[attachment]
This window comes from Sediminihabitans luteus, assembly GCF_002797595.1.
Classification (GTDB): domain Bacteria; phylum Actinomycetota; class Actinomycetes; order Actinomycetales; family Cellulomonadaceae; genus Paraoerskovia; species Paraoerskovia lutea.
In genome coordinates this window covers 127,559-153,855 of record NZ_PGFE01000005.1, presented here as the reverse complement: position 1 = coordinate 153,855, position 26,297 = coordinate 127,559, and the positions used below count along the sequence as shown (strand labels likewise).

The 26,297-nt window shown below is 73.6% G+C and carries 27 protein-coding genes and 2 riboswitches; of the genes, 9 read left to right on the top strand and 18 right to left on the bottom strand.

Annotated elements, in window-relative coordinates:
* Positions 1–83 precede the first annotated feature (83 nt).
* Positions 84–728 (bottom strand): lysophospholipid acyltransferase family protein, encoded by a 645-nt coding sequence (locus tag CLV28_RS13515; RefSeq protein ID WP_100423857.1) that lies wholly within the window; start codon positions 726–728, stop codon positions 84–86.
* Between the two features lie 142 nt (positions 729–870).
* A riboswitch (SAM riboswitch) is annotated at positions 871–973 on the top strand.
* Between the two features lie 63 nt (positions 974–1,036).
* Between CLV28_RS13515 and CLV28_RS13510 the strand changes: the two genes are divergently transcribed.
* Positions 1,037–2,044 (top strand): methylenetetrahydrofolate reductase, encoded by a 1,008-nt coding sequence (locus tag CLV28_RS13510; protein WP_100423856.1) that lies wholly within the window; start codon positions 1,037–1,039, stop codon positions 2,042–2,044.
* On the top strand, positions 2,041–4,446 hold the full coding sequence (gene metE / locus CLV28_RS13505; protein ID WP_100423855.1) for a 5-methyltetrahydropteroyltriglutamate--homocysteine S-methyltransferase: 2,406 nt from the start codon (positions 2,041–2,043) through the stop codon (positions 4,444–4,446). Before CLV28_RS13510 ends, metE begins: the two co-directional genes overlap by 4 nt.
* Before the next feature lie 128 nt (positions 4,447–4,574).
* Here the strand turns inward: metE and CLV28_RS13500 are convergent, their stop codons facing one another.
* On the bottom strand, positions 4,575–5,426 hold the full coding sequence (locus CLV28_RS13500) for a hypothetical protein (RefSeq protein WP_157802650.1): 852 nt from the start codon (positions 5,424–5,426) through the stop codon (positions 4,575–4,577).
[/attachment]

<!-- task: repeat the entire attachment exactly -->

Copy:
This window comes from Sediminihabitans luteus, assembly GCF_002797595.1.
Classification (GTDB): domain Bacteria; phylum Actinomycetota; class Actinomycetes; order Actinomycetales; family Cellulomonadaceae; genus Paraoerskovia; species Paraoerskovia lutea.
In genome coordinates this window covers 127,559-153,855 of record NZ_PGFE01000005.1, presented here as the reverse complement: position 1 = coordinate 153,855, position 26,297 = coordinate 127,559, and the positions used below count along the sequence as shown (strand labels likewise).

The 26,297-nt window shown below is 73.6% G+C and carries 27 protein-coding genes and 2 riboswitches; of the genes, 9 read left to right on the top strand and 18 right to left on the bottom strand.

Annotated elements, in window-relative coordinates:
* Positions 1–83 precede the first annotated feature (83 nt).
* Positions 84–728 (bottom strand): lysophospholipid acyltransferase family protein, encoded by a 645-nt coding sequence (locus tag CLV28_RS13515; RefSeq protein ID WP_100423857.1) that lies wholly within the window; start codon positions 726–728, stop codon positions 84–86.
* Between the two features lie 142 nt (positions 729–870).
* A riboswitch (SAM riboswitch) is annotated at positions 871–973 on the top strand.
* Between the two features lie 63 nt (positions 974–1,036).
* Between CLV28_RS13515 and CLV28_RS13510 the strand changes: the two genes are divergently transcribed.
* Positions 1,037–2,044 (top strand): methylenetetrahydrofolate reductase, encoded by a 1,008-nt coding sequence (locus tag CLV28_RS13510; protein WP_100423856.1) that lies wholly within the window; start codon positions 1,037–1,039, stop codon positions 2,042–2,044.
* On the top strand, positions 2,041–4,446 hold the full coding sequence (gene metE / locus CLV28_RS13505; protein ID WP_100423855.1) for a 5-methyltetrahydropteroyltriglutamate--homocysteine S-methyltransferase: 2,406 nt from the start codon (positions 2,041–2,043) through the stop codon (positions 4,444–4,446). Before CLV28_RS13510 ends, metE begins: the two co-directional genes overlap by 4 nt.
* Before the next feature lie 128 nt (positions 4,447–4,574).
* Here the strand turns inward: metE and CLV28_RS13500 are convergent, their stop codons facing one another.
* On the bottom strand, positions 4,575–5,426 hold the full coding sequence (locus CLV28_RS13500) for a hypothetical protein (RefSeq protein WP_157802650.1): 852 nt from the start codon (positions 5,424–5,426) through the stop codon (positions 4,575–4,577).